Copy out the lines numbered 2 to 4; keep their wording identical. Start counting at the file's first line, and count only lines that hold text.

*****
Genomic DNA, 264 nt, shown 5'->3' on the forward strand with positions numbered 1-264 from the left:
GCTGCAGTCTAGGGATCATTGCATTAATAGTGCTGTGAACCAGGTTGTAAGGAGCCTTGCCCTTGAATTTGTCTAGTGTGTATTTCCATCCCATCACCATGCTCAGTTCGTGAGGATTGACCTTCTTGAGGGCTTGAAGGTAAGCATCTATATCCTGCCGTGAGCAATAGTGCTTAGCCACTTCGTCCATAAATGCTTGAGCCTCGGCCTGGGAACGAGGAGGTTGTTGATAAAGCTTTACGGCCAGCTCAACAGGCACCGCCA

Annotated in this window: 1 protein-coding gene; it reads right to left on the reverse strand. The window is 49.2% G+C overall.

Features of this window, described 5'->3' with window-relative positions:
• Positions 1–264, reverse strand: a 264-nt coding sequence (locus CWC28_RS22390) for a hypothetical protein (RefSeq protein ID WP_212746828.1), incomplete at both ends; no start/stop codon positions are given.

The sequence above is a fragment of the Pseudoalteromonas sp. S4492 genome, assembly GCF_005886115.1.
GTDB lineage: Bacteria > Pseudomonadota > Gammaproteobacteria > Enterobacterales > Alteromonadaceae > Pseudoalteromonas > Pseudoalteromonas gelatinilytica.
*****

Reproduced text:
GCTGCAGTCTAGGGATCATTGCATTAATAGTGCTGTGAACCAGGTTGTAAGGAGCCTTGCCCTTGAATTTGTCTAGTGTGTATTTCCATCCCATCACCATGCTCAGTTCGTGAGGATTGACCTTCTTGAGGGCTTGAAGGTAAGCATCTATATCCTGCCGTGAGCAATAGTGCTTAGCCACTTCGTCCATAAATGCTTGAGCCTCGGCCTGGGAACGAGGAGGTTGTTGATAAAGCTTTACGGCCAGCTCAACAGGCACCGCCA

Annotated in this window: 1 protein-coding gene; it reads right to left on the reverse strand. The window is 49.2% G+C overall.

Features of this window, described 5'->3' with window-relative positions: